LiPo batteries (Lithium Polymer) are delicate. In fact, they can be downright dangerous when handled incorrectly, as they can combust when they’re overcharged, short-circuited, and sometimes even if you just look at them a little funny. This makes them a nightmare when it comes to shipping via aircraft. That’s why the International Air Transport Association (IATA) has just announced updated regulations with regards to shipping LiPo batteries.
Checked Baggage vs. Hand Luggage
Did you know that over 32,000 mAh capacity is not allowed on board?
- Rechargeable battery such as power banks are considered as spare battery, local regulations may apply.
- Spare lithium battery is not allowed on check-in baggage.
- Never carry damaged or recalled batteries on aircraft.
- Battery must be installed on equipment when checked-in.
New Regulations, Increasing Prices of LiPo Batteries
The new regulations will become effective by April 1st, 2016 and look to tighten the current rules quite significantly—across a much broader spectrum:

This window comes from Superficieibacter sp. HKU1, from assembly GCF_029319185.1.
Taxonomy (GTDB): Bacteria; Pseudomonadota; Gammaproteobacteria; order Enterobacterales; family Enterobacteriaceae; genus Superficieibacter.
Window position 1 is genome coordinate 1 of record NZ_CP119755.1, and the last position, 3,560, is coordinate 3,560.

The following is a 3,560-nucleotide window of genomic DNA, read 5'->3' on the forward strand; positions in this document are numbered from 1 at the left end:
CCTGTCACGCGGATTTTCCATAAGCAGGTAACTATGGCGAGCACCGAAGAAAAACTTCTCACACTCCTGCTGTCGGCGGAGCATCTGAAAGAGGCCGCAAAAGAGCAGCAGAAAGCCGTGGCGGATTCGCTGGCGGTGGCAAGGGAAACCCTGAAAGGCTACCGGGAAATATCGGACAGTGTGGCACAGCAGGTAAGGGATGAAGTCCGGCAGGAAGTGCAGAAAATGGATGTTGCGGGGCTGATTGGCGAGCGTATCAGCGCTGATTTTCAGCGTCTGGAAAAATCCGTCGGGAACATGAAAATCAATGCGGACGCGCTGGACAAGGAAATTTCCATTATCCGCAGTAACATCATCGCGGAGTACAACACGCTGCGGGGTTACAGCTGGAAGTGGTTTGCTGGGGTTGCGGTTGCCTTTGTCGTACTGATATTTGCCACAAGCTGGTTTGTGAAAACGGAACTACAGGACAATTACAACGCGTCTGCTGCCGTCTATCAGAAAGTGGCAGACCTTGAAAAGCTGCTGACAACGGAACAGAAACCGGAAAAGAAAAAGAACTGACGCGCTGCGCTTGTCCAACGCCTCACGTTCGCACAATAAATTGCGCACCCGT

- All international shipments of lithium batteries are prohibited as cargo on passenger aircraft.
This doesn’t apply to batteries in, or as part of, items of equipment. It applies to individual batteries. In other words, it will affect the way that you order spare batteries from your chosen retailer. From here on in, it is prohibited to send these batteries without following a strict procedure (which involves a lot of labelling, and a lot tighter control on how the batteries are packaged).
Currently, a lot of retailers just pack a battery in a sleeve and ship it. Those parcels will then be handled like any other, being transported by a passenger plane headed towards the desired destination. The new regulations will put an end to this, and it’s reasonable to conclude that the cost of Lithium batteries will increase as a result. After all, shipping by cargo aircraft isn’t cheap—and there’ll be a lot more to the process, too.
For reference, check out these UPS international lithium battery regulations.